The health community, Cohan said, has long expressed concerns about particulate matter in the atmosphere and determined in the 1990s that PM 2.5 particles can penetrate deeply into the lungs and cause heart attacks, decrease lung function and even cause premature death. The EPA found healthy people could experience symptoms from exposure to elevated levels of particulate matter and set mandates for regions deemed in 1997 to be in "nonattainment" to file cleanup plans and follow through by 2009.

The study was the first to take a comprehensive, retrospective look at the overall effectiveness of SIPs for PM. A previous study by Cohan and alumnus Andrew Pegues conducted similar analysis of progress by states in achieving ozone standards.


'/>"/>

Contact: David Ruth
david@rice.edu
713-348-6327
Rice University
Source:Eurekalert  

Related biology news :

1. New $1.5 million grant boosts local efforts to save lives of moms and babies during childbirth
2. Wayne State receives grant to advance ecological restoration efforts in the Great Lakes
3. Environmental issues examined through cohesive efforts
4. OU professor recognized by AAAS for pioneering efforts to advance ecological forecasting
5. Are anti-poaching efforts repeating the mistakes of the war on drugs?
6. MU researchers study of African forest elephants helps guide research efforts in the US
7. Efforts to curb climate change require greater emphasis on livestock
8. Online tool aids clinicians efforts to treat injured workers
9. 2 grants to UC Riverside boost scientists efforts in developing improved cowpea varieties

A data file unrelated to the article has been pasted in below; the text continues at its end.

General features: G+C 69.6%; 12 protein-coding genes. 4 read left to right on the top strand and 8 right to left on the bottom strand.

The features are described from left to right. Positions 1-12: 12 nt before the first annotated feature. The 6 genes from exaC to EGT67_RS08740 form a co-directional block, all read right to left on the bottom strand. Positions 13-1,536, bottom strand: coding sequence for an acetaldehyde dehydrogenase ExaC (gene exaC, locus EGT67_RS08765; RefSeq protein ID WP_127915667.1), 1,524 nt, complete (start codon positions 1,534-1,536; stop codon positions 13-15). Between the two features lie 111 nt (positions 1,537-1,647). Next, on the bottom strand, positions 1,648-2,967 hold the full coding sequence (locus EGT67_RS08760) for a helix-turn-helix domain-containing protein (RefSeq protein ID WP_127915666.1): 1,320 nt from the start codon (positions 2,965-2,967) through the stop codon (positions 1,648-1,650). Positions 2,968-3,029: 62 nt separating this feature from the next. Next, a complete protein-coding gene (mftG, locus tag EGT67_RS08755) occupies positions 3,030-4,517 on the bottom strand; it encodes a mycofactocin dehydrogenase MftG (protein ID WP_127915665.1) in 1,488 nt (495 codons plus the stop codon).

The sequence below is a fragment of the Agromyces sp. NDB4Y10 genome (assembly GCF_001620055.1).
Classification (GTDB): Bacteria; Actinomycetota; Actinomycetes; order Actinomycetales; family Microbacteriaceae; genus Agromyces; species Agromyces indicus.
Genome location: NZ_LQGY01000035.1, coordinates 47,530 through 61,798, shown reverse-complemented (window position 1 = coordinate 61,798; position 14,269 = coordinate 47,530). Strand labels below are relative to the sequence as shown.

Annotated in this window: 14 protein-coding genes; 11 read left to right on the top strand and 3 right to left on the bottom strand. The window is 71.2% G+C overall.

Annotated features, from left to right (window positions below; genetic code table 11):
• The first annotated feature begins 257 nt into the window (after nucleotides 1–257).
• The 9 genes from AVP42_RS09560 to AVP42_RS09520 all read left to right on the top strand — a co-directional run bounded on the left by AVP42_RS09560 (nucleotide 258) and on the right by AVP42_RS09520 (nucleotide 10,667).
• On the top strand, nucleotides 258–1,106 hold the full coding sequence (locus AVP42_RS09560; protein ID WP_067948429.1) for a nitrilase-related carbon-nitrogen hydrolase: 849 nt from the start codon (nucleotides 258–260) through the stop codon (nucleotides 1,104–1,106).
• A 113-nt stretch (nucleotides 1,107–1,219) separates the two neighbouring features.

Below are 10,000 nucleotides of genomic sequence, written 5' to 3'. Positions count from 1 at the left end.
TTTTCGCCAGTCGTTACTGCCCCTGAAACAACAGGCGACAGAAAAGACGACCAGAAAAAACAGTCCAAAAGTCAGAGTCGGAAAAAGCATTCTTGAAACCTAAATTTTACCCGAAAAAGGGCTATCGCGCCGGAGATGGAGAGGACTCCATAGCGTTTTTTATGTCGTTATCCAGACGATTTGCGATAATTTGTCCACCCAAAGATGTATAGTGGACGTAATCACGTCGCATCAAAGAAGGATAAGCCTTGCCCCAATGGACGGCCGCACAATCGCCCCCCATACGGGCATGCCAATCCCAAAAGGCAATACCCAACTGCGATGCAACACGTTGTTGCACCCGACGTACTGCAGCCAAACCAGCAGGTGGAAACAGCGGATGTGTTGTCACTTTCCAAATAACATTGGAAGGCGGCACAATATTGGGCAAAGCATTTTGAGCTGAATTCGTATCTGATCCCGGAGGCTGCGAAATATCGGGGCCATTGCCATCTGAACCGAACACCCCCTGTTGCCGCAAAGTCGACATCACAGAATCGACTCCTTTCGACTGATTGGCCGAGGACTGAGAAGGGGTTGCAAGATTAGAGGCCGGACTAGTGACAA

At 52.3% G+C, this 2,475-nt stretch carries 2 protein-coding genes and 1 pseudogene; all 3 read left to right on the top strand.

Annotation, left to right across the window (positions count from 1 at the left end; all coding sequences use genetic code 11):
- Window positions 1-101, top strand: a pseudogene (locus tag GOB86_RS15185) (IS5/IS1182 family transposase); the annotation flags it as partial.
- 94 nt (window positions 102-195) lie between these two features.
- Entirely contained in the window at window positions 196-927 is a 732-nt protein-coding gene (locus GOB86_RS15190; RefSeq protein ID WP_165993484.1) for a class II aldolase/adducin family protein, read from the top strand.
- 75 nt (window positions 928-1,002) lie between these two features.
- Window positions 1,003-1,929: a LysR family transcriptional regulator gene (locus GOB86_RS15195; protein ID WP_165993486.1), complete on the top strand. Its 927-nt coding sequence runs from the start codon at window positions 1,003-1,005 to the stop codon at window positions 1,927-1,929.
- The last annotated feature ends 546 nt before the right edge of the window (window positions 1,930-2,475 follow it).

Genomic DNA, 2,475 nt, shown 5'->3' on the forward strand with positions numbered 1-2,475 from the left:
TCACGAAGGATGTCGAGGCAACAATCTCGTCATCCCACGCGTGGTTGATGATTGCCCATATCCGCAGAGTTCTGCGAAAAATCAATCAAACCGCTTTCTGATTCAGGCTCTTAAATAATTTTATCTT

10. Leader of smoking cessation and tobacco prevention efforts receives Institute of Medicines 2013 Lienhard Award
11. "GenoVive is changing the face of personalized health by continuing research efforts with Harvard."
Post Your Comments:
*Name:
*Comment:
*Email:
Related Image:
US clean-air efforts stay on target
(Date:6/2/2016)... 2016   The Weather Company , an IBM Business ... industry-first capability in which consumers will be able to interact ... questions via voice or text and receive relevant information about ... Marketers have long sought an advertising solution that can ... personal, relevant and valuable; and can scale across millions of ...
(Date:5/24/2016)... 24, 2016 Ampronix facilitates superior patient care by providing unparalleled technology to ... display is the latest premium product recently added to the range of products distributed ... ... ... Imaging- LCD Medical Display- Ampronix News ...
(Date:5/12/2016)... DALLAS , May 12, 2016 ... has just published the overview results from the Q1 ... of the recent wave was consumers, receptivity to a ... wearables data with a health insurance company. ... choose to share," says Michael LaColla , CEO ...
Breaking Biology News(10 mins):
(Date:6/24/2016)... DIEGO , June 24, 2016 ... more sensitively detects cancers susceptible to PARP inhibitors ... circulating tumor cells (CTCs). The new test has ... HRD-targeted therapeutics in multiple cancer types. ... targeting DNA damage response pathways, including PARP, ATM, ...
(Date:6/23/2016)... ... June 23, 2016 , ... Mosio, a leader in clinical ... Patient Recruitment and Retention Tips.” Partnering with experienced clinical research professionals, Mosio revisits ... tips, tools, and strategies for clinical researchers. , “The landscape of how patients ...
(Date:6/23/2016)... TORONTO , June 23, 2016 /PRNewswire/ - ... Ontario biotechnology company, Propellon ... the development and commercialization of a portfolio of ... cancers. Epigenetic targets such as WDR5 represent an ... contribute significantly in precision medicine for cancer patients. ...
(Date:6/23/2016)... ... June 23, 2016 , ... ... (Yeast and Mold) microbial test has received AOAC Research Institute approval 061601. , ... tests introduced last year,” stated Bob Salter, Vice President of Regulatory and Industrial ...
Breaking Biology Technology: